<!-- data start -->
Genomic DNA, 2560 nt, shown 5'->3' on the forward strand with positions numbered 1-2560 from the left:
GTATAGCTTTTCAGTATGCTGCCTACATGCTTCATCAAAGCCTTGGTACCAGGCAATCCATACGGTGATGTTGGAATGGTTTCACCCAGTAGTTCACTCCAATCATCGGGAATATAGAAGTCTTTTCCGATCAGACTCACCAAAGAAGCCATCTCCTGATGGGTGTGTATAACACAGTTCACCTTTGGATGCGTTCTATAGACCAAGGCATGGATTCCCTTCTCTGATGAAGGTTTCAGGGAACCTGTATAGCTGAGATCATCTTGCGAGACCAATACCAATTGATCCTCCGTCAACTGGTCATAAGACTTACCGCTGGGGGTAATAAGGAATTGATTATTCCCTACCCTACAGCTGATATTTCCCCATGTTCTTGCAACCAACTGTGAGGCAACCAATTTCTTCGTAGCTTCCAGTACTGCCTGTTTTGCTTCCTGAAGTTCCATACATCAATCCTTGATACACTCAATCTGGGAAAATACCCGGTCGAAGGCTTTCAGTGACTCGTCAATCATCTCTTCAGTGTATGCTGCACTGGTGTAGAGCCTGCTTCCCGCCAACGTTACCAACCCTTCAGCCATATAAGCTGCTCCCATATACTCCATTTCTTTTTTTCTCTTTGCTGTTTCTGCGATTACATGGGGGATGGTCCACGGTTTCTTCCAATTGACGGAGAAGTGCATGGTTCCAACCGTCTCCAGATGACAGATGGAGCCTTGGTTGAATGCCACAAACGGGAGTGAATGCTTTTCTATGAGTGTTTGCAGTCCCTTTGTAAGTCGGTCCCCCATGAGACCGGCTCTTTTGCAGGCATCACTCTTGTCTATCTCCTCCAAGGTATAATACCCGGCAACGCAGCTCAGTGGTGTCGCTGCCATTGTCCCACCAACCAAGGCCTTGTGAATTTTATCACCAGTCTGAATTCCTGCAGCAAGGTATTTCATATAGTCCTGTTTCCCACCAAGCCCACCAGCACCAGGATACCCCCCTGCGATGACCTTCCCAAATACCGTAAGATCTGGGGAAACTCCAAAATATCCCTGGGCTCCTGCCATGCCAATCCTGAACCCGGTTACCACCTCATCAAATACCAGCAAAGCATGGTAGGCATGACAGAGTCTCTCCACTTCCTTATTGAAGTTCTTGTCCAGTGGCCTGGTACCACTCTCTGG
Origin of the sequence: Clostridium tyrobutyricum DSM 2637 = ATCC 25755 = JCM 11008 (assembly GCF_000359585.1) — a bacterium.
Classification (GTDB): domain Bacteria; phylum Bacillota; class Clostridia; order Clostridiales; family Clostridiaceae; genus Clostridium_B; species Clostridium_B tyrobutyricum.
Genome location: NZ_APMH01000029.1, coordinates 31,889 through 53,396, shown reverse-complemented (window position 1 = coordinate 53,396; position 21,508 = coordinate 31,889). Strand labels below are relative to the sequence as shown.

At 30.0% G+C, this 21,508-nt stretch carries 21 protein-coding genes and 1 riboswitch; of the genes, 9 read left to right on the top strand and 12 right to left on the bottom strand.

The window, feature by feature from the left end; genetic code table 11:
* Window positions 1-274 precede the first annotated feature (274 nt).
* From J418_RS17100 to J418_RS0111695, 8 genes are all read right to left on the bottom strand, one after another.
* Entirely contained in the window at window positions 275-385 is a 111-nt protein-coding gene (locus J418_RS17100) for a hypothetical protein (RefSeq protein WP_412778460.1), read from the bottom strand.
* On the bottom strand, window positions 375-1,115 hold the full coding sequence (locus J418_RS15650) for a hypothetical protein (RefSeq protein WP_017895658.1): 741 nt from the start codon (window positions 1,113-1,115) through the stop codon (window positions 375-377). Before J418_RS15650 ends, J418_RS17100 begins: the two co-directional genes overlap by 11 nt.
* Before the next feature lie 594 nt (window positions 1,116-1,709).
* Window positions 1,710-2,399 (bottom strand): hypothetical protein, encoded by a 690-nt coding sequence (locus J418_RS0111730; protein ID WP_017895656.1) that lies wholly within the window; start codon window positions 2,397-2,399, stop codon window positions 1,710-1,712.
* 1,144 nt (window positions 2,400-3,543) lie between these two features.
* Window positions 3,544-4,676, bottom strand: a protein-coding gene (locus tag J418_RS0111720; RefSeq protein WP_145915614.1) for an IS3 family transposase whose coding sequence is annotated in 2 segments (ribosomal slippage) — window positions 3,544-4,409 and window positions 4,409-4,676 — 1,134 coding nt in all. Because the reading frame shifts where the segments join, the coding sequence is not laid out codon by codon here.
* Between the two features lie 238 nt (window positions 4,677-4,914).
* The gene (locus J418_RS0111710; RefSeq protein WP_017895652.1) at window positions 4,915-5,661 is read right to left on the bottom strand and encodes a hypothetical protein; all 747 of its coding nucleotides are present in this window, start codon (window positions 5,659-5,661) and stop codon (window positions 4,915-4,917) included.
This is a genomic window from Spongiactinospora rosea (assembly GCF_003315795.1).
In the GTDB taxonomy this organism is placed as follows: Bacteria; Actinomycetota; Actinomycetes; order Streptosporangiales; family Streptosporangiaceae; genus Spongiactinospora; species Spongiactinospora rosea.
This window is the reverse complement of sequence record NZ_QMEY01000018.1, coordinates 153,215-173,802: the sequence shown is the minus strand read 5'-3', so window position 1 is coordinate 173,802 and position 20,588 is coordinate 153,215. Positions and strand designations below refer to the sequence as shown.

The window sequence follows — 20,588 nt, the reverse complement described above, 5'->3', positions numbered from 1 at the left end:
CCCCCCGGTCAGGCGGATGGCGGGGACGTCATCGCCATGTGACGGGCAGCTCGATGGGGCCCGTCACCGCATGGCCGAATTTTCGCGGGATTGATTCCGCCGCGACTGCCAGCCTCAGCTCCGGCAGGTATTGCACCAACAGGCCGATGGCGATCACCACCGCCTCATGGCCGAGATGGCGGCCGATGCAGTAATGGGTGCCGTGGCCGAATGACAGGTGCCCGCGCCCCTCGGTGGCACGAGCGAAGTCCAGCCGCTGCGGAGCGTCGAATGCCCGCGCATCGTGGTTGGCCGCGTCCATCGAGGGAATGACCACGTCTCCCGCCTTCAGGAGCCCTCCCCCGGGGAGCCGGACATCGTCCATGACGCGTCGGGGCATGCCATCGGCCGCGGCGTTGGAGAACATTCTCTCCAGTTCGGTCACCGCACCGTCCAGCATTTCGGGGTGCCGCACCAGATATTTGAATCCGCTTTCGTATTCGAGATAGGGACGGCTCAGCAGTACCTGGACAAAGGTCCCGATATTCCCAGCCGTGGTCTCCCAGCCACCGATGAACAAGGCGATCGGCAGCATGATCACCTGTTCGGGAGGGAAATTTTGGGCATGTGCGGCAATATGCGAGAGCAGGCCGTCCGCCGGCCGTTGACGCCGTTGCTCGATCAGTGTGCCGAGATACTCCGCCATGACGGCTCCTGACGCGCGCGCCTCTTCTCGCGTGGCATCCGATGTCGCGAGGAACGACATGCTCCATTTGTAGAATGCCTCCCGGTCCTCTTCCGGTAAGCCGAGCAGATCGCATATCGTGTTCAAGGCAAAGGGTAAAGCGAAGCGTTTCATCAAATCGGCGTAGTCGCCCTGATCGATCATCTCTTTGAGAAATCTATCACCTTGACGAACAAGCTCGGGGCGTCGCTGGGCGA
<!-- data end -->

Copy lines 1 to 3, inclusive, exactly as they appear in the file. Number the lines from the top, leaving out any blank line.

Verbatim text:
Genomic DNA, 2560 nt, shown 5'->3' on the forward strand with positions numbered 1-2560 from the left:
GTATAGCTTTTCAGTATGCTGCCTACATGCTTCATCAAAGCCTTGGTACCAGGCAATCCATACGGTGATGTTGGAATGGTTTCACCCAGTAGTTCACTCCAATCATCGGGAATATAGAAGTCTTTTCCGATCAGACTCACCAAAGAAGCCATCTCCTGATGGGTGTGTATAACACAGTTCACCTTTGGATGCGTTCTATAGACCAAGGCATGGATTCCCTTCTCTGATGAAGGTTTCAGGGAACCTGTATAGCTGAGATCATCTTGCGAGACCAATACCAATTGATCCTCCGTCAACTGGTCATAAGACTTACCGCTGGGGGTAATAAGGAATTGATTATTCCCTACCCTACAGCTGATATTTCCCCATGTTCTTGCAACCAACTGTGAGGCAACCAATTTCTTCGTAGCTTCCAGTACTGCCTGTTTTGCTTCCTGAAGTTCCATACATCAATCCTTGATACACTCAATCTGGGAAAATACCCGGTCGAAGGCTTTCAGTGACTCGTCAATCATCTCTTCAGTGTATGCTGCACTGGTGTAGAGCCTGCTTCCCGCCAACGTTACCAACCCTTCAGCCATATAAGCTGCTCCCATATACTCCATTTCTTTTTTTCTCTTTGCTGTTTCTGCGATTACATGGGGGATGGTCCACGGTTTCTTCCAATTGACGGAGAAGTGCATGGTTCCAACCGTCTCCAGATGACAGATGGAGCCTTGGTTGAATGCCACAAACGGGAGTGAATGCTTTTCTATGAGTGTTTGCAGTCCCTTTGTAAGTCGGTCCCCCATGAGACCGGCTCTTTTGCAGGCATCACTCTTGTCTATCTCCTCCAAGGTATAATACCCGGCAACGCAGCTCAGTGGTGTCGCTGCCATTGTCCCACCAACCAAGGCCTTGTGAATTTTATCACCAGTCTGAATTCCTGCAGCAAGGTATTTCATATAGTCCTGTTTCCCACCAAGCCCACCAGCACCAGGATACCCCCCTGCGATGACCTTCCCAAATACCGTAAGATCTGGGGAAACTCCAAAATATCCCTGGGCTCCTGCCATGCCAATCCTGAACCCGGTTACCACCTCATCAAATACCAGCAAAGCATGGTAGGCATGACAGAGTCTCTCCACTTCCTTATTGAAGTTCTTGTCCAGTGGCCTGGTACCACTCTCTGG
Origin of the sequence: Clostridium tyrobutyricum DSM 2637 = ATCC 25755 = JCM 11008 (assembly GCF_000359585.1) — a bacterium.